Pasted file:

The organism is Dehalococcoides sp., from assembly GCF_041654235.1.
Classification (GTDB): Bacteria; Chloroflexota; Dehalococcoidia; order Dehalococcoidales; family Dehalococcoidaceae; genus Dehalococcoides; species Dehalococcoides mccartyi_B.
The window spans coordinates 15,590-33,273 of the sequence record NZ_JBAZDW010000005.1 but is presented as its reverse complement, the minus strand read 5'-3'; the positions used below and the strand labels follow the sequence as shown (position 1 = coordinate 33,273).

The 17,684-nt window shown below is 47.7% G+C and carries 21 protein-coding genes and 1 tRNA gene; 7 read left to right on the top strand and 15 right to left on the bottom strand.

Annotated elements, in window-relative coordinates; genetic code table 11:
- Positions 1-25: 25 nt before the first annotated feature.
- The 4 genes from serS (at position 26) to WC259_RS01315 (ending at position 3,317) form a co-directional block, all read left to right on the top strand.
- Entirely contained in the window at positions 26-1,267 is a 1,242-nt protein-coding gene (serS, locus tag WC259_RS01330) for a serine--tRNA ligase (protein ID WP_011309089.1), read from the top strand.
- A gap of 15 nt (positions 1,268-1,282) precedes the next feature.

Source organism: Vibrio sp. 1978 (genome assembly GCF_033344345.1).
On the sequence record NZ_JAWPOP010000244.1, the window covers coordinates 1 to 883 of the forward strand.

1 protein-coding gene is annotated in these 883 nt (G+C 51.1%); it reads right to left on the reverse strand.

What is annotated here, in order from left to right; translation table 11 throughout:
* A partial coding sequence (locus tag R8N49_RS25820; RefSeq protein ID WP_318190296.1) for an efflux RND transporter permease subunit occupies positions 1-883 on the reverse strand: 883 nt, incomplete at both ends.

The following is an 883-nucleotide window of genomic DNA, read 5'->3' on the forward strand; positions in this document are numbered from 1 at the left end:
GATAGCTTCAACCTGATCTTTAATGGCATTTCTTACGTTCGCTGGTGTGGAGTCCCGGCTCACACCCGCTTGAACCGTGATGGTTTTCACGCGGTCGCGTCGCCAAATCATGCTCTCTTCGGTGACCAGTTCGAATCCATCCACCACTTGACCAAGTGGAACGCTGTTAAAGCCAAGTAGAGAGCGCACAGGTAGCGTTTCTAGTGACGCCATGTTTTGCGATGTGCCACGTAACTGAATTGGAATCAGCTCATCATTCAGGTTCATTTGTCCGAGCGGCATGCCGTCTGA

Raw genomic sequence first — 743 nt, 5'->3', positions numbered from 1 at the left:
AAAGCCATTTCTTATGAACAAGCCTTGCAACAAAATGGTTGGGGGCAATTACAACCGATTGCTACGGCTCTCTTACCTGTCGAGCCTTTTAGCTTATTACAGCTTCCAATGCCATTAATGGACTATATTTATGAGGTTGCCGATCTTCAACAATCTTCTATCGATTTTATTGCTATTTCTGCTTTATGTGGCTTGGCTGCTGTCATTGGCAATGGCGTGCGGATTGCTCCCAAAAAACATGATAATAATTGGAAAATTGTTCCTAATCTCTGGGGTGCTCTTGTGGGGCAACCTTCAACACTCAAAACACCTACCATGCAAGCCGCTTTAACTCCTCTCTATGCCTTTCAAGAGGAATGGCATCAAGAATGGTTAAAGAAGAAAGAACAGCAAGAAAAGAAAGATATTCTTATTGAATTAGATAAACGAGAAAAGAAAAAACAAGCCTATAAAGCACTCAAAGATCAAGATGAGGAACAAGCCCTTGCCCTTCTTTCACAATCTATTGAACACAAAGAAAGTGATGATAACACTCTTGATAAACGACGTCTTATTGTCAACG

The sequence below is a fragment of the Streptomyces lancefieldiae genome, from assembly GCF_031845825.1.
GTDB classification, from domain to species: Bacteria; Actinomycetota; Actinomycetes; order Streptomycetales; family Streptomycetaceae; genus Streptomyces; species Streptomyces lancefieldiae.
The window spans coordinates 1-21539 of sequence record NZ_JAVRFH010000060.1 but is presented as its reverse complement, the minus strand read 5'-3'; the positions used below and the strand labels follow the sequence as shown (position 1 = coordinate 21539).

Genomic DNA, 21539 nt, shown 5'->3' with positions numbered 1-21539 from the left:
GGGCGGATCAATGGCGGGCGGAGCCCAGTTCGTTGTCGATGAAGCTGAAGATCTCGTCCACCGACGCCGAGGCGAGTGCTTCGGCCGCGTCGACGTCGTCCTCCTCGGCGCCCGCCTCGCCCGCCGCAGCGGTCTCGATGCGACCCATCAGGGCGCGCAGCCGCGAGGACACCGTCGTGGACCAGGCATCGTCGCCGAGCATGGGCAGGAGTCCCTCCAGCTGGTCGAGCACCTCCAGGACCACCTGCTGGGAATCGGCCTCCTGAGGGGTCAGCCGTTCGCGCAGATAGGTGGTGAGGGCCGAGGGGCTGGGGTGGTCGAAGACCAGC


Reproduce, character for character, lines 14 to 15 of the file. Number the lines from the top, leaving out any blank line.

* A partial coding sequence (locus tag R8N49_RS25820; RefSeq protein ID WP_318190296.1) for an efflux RND transporter permease subunit occupies positions 1-883 on the reverse strand: 883 nt, incomplete at both ends.

The following is an 883-nucleotide window of genomic DNA, read 5'->3' on the forward strand; positions in this document are numbered from 1 at the left end: